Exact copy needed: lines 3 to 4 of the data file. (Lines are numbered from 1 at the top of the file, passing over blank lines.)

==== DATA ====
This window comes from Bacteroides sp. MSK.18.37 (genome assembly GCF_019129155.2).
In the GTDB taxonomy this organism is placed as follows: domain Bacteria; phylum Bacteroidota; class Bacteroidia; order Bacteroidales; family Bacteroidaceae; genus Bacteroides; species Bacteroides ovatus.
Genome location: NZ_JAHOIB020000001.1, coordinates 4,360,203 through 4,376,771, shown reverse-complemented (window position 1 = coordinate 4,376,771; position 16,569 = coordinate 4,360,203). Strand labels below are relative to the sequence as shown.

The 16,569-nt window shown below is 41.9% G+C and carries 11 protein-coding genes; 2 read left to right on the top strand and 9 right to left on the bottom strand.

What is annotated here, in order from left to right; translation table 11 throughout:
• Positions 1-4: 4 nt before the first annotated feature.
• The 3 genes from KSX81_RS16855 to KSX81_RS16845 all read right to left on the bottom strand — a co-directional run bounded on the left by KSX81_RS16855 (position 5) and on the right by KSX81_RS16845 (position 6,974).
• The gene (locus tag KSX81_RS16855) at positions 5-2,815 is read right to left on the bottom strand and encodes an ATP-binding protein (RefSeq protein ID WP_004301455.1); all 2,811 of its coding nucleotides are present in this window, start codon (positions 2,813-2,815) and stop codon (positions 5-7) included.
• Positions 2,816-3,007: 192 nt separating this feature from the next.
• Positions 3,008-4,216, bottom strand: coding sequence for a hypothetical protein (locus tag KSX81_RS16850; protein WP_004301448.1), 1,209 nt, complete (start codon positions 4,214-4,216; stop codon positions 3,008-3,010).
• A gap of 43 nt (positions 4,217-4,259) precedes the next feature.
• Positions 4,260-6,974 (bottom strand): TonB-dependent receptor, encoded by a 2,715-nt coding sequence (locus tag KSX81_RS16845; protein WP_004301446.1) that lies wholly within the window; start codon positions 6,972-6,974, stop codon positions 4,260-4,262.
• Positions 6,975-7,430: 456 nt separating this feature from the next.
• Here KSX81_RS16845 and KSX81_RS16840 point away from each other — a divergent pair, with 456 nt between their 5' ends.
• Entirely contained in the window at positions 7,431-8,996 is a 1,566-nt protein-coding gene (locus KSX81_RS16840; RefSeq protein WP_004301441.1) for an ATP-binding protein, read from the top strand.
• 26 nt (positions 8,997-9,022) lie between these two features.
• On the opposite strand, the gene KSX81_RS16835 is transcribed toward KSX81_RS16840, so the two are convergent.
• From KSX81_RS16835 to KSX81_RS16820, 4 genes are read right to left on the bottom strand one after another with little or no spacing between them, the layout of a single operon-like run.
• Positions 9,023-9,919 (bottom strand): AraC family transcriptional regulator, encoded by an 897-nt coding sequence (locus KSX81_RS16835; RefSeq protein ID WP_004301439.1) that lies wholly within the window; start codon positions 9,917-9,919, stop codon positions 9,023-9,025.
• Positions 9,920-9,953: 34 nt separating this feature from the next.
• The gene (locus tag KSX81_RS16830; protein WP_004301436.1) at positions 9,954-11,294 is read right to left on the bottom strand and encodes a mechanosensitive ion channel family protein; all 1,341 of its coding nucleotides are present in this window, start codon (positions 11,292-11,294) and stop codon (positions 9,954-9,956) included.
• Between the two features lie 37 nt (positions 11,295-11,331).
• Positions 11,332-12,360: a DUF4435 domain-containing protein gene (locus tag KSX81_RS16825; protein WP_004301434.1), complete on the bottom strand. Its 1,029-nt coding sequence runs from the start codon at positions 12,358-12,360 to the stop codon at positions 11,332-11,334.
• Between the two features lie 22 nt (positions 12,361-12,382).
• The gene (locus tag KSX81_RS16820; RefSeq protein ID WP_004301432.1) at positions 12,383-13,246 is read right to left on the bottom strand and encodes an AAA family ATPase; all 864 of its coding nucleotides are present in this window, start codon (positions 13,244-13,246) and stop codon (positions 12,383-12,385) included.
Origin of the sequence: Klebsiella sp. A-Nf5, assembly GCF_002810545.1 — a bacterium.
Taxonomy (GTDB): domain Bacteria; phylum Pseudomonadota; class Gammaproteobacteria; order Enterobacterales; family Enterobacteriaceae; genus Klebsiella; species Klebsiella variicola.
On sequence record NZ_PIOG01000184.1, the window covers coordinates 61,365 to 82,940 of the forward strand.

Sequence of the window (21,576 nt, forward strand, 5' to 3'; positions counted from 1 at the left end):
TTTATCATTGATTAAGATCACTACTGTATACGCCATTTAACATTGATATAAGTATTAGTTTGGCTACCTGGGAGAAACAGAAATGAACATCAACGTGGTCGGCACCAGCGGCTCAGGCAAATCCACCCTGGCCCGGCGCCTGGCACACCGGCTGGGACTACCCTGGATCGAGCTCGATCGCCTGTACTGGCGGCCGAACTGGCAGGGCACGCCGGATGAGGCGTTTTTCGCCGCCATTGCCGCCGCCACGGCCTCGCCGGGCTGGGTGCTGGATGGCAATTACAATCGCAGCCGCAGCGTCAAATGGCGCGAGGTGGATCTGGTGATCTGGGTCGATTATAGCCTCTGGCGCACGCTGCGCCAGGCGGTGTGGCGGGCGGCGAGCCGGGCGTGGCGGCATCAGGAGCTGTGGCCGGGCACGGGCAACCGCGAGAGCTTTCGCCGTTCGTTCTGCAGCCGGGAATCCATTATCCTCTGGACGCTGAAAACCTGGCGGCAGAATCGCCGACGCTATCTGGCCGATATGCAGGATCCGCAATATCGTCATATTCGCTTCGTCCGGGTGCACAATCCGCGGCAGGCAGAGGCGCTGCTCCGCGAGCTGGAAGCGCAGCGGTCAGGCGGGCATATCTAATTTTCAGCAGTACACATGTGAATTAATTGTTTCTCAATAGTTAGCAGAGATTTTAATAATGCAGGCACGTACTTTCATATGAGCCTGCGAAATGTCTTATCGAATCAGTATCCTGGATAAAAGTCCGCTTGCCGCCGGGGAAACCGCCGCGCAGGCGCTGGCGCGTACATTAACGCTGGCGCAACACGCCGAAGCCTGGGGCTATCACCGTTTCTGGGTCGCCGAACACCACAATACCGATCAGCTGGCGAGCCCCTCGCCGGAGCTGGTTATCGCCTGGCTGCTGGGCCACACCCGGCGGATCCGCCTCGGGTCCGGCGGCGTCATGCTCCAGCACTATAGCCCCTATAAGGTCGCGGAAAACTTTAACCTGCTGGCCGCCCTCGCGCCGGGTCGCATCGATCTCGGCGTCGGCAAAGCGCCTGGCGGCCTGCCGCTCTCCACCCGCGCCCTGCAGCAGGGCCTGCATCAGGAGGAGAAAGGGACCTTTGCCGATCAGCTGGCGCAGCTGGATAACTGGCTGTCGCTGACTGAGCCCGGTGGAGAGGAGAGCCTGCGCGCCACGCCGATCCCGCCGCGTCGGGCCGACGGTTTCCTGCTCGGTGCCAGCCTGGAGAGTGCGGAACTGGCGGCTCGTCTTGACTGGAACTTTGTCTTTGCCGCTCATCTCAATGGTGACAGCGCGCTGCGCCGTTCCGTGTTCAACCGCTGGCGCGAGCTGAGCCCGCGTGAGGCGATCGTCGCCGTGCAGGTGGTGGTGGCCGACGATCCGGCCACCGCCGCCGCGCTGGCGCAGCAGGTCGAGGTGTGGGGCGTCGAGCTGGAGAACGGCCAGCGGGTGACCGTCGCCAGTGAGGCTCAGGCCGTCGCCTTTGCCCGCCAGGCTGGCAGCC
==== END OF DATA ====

Genome location: NZ_JAHOIB020000001.1, coordinates 4,360,203 through 4,376,771, shown reverse-complemented (window position 1 = coordinate 4,376,771; position 16,569 = coordinate 4,360,203). Strand labels below are relative to the sequence as shown.

The 16,569-nt window shown below is 41.9% G+C and carries 11 protein-coding genes; 2 read left to right on the top strand and 9 right to left on the bottom strand.